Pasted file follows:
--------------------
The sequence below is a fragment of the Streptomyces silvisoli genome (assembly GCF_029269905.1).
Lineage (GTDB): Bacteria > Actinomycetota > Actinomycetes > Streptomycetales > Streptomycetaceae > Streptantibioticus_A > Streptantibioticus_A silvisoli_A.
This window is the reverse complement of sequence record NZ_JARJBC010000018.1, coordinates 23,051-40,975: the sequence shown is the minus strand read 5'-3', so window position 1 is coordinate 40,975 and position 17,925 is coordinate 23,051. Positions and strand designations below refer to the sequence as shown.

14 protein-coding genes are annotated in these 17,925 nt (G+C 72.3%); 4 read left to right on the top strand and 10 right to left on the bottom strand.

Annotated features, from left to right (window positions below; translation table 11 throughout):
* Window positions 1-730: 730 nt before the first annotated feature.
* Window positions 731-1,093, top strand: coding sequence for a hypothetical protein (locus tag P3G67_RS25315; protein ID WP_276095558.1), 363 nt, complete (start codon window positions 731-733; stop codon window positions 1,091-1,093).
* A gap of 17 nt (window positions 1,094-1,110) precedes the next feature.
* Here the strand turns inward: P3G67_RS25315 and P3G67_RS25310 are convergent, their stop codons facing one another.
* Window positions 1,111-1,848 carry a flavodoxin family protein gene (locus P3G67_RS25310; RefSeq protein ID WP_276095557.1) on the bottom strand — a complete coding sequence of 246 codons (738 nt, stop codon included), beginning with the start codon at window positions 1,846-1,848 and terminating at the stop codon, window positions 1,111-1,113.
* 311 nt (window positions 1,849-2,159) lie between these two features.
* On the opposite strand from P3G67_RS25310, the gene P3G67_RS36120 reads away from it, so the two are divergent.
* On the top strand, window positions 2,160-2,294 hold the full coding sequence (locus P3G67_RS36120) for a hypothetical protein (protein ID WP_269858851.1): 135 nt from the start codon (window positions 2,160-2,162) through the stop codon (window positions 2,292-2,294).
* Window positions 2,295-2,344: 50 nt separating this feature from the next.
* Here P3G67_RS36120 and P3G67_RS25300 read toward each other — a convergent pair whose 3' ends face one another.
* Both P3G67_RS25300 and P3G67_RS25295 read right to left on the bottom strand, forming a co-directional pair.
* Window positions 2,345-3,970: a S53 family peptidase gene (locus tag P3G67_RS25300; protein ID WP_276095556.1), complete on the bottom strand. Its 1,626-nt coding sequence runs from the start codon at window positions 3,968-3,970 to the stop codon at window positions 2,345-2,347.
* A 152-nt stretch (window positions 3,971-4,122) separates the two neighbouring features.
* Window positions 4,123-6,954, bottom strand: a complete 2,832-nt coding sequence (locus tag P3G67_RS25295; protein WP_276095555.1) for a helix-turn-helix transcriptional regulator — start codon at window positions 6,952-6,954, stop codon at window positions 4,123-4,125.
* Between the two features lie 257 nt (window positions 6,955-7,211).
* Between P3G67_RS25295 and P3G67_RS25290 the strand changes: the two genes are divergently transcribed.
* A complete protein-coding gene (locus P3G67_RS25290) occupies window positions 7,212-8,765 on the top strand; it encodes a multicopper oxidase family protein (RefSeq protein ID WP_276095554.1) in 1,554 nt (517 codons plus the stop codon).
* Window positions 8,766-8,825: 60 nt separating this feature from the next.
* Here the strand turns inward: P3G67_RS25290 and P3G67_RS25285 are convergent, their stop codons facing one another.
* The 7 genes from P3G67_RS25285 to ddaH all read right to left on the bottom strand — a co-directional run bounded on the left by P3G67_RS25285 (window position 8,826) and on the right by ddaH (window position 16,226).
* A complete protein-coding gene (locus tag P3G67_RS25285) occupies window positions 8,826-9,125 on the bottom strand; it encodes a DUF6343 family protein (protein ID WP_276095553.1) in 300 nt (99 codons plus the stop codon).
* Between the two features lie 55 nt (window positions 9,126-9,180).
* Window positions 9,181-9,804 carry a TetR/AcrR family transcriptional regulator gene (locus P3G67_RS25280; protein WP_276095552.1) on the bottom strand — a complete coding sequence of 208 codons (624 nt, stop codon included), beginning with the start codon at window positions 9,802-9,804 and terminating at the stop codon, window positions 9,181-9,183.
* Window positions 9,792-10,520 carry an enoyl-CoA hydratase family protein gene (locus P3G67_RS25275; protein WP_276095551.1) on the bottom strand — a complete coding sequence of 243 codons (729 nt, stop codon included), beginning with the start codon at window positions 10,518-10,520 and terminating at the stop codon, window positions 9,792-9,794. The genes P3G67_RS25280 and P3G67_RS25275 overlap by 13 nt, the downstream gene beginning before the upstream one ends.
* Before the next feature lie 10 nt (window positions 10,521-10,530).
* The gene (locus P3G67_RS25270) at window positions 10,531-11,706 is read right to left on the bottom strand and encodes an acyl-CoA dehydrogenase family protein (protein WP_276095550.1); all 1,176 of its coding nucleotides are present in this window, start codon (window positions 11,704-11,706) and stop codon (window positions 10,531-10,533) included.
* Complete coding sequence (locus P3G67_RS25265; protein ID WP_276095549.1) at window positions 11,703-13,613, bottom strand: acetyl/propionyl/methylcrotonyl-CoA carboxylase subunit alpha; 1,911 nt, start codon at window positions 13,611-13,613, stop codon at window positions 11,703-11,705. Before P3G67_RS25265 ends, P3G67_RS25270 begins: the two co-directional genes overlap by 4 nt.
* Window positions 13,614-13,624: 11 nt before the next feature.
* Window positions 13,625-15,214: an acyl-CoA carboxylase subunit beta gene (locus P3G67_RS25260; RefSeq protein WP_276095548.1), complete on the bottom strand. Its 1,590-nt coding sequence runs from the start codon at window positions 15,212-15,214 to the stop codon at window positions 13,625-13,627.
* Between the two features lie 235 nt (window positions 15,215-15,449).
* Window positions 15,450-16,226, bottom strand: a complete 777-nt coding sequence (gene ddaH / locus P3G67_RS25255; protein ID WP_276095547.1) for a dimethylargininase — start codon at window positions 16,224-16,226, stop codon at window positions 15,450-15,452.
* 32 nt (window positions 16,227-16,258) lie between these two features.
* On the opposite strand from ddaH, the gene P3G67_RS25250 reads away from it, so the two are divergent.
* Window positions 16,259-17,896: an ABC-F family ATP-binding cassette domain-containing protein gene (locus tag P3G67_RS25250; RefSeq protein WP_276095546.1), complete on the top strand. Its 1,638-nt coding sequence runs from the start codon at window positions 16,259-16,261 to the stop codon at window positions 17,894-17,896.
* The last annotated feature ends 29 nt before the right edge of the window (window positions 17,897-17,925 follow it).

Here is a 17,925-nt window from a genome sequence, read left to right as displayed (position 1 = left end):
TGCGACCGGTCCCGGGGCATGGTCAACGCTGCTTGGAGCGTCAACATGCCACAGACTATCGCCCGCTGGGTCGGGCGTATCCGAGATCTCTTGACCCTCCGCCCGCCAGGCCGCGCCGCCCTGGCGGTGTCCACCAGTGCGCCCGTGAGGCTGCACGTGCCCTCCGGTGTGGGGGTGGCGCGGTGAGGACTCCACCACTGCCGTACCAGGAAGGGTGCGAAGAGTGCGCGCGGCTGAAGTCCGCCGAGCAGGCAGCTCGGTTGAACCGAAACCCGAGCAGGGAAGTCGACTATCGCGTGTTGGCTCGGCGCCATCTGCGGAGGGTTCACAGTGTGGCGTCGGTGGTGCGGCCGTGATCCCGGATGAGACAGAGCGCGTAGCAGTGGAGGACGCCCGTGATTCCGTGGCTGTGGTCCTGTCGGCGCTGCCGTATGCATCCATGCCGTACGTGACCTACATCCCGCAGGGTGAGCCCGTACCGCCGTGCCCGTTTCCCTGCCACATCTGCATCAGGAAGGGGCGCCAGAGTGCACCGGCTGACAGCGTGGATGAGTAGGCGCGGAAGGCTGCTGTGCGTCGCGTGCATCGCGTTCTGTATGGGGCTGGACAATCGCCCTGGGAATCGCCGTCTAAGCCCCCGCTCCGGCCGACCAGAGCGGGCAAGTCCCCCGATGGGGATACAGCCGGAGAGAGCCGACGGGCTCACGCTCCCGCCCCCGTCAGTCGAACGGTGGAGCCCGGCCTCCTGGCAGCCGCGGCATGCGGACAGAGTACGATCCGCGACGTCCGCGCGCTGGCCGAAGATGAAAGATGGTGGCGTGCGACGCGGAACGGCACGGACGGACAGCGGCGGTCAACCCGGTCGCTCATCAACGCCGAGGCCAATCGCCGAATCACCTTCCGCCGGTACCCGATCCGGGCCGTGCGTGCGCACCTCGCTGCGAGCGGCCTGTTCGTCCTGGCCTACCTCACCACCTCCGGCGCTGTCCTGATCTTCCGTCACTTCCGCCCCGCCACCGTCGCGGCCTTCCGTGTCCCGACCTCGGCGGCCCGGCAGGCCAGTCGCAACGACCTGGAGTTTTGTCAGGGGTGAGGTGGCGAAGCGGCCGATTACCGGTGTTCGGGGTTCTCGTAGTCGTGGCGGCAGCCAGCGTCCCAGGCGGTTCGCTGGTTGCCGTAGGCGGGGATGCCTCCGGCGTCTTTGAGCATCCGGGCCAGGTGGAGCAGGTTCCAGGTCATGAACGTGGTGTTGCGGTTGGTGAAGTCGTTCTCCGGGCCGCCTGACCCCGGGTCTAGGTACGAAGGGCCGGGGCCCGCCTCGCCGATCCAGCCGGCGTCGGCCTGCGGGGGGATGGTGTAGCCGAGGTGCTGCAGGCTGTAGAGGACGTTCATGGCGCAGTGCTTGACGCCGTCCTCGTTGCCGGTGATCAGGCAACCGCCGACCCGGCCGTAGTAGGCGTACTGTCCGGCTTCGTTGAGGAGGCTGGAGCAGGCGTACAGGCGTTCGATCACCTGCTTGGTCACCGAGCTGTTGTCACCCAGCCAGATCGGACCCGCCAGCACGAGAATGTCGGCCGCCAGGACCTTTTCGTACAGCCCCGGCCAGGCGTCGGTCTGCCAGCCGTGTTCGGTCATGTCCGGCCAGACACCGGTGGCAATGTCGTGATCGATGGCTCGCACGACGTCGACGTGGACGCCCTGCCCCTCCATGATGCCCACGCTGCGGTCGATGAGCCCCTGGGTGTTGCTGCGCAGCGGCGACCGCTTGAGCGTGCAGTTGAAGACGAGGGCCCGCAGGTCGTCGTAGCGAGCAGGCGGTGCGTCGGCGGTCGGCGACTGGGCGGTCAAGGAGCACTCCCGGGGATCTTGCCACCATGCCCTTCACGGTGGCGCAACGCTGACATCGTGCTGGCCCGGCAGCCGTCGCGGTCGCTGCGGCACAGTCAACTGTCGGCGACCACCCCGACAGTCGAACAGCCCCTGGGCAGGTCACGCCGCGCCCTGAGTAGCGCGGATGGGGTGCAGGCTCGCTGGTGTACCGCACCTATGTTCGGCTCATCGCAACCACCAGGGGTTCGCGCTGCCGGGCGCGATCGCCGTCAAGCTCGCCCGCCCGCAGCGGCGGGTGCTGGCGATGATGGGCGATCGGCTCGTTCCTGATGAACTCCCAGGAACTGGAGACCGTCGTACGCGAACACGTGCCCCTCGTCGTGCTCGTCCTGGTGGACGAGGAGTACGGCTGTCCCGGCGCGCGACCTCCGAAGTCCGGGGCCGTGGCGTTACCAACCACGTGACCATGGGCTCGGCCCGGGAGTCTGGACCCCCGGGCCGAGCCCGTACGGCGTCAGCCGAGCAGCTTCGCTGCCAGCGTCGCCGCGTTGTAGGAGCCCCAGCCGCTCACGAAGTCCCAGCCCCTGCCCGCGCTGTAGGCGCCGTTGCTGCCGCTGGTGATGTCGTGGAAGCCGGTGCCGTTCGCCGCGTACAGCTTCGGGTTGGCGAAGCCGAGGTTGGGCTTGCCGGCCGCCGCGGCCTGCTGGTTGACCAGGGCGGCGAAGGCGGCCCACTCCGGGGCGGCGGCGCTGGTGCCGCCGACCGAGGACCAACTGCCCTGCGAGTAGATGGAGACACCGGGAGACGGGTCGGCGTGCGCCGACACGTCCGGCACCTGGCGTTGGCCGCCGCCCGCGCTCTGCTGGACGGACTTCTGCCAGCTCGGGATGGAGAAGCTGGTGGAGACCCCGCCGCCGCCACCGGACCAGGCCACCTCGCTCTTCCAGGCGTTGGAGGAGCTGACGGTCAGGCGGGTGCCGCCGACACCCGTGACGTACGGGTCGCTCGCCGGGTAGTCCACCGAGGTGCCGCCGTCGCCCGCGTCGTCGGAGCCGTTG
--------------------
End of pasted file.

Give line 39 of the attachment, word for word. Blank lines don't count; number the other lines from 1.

* Window positions 16,259-17,896: an ABC-F family ATP-binding cassette domain-containing protein gene (locus tag P3G67_RS25250; RefSeq protein WP_276095546.1), complete on the top strand. Its 1,638-nt coding sequence runs from the start codon at window positions 16,259-16,261 to the stop codon at window positions 17,894-17,896.